Correa calycina facts for kids
Quick facts for kidsSouth Australian green correa
|Correa calycina in Maranoa Gardens|
Vulnerable (EPBC Act)
Correa calycina, commonly known as the South Australian green correa or Hindmarsh correa, is a species of tall, dense shrub that is endemic to a small area of South Australia. It has papery, oblong leaves and pendulous green flowers arranged singly on the ends of short side branches.
Correa calycina is a dense shrub that typically grows to 1–3 m (3 ft 3 in–9 ft 10 in) high and 1–2 m (3 ft 3 in–6 ft 7 in) wide with its branchlets covered with rust-coloured hairs. The leaves are narrow oblong to elliptic, 20–30 mm (0.79–1.18 in) long and 10–25 mm (0.39–0.98 in) wide on a petiole 3–6 mm (0.12–0.24 in) long. The flowers are borne singly on short side shoots on pedicels 2–4 mm (0.079–0.157 in) long. The calyx is green, top-shaped, square in cross-section and up to 15 mm (0.59 in) long with four lance-shaped lobes. The corolla is green ageing to mauve, pendulous, narrow cylindrical, up to 30 mm (1.2 in) long and densely covered with star-shaped hairs. The eight stamens are much longer than the petal tube.
Correa calycina was first formally described in 1925 by John McConnell Black in Transactions and Proceedings of the Royal Society of South Australia from specimens collected in the Hindmarsh Valley by John Burton Cleland.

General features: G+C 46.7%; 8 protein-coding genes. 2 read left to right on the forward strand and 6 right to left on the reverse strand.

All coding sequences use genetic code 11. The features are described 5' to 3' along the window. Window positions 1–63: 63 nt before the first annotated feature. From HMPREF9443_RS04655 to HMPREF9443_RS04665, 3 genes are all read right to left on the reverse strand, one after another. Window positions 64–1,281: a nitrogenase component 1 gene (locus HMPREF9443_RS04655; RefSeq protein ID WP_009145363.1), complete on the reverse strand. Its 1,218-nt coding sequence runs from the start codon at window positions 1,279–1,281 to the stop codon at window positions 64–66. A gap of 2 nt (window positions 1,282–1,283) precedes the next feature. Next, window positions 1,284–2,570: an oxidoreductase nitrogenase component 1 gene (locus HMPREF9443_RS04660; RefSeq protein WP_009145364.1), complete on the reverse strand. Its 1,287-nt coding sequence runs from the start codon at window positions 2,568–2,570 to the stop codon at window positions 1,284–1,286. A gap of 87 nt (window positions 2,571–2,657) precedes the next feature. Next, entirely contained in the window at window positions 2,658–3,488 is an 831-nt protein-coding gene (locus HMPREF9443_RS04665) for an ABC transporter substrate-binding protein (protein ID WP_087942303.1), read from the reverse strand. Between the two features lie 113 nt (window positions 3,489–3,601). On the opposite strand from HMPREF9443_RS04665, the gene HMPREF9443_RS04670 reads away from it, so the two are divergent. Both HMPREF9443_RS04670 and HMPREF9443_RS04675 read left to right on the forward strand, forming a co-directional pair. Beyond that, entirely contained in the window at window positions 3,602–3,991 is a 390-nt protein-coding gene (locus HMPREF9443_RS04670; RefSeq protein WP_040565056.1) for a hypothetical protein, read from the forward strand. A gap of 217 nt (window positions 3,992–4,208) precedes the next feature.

Two varieties of C. calycina are accepted by the Australian Plant Census:
- Correa calycina J.M.Black var. calycina, has leaves that are sparsely to moderately densely covered with star-shaped hairs on the lower surface;
- Correa calycina var. halmaturorum Paul G.Wilson, commonly known as the De Mole River Correa, has leaves that are densely covered with star-shaped hairs on the lower surface. It was first formally described in 1998 by Paul Wilson in the journal Nuytsia.
Distribution and habitat
The South Australian green correa occurs in a few isolated places on the southern Fleurieu Peninsula and on Kangaroo Island in South Australia where it usually grows on or near the banks of streams. Variety calycina occurs on the Fleurieu Peninsula near the Hindmarsh and Inman Rivers and Carrickalinga Creek. Variety halmaturorum is only known from along the De Mole River on Kangaroo Island, growing in Eucalyptus cladocalyx forest.
Correa calycina is classified as "vulnerable" under the Australian Government Environment Protection and Biodiversity Conservation Act 1999 and the South Australian Government National Parks and Wildlife Act, 1972. The main threats to the species are competition from weeds, especially Montpelier broom (Genista monspessulana), blackberry (Rubus fruticosus) and willow (Salix) species. It is also threatened by land clearing and grazing by livestock.
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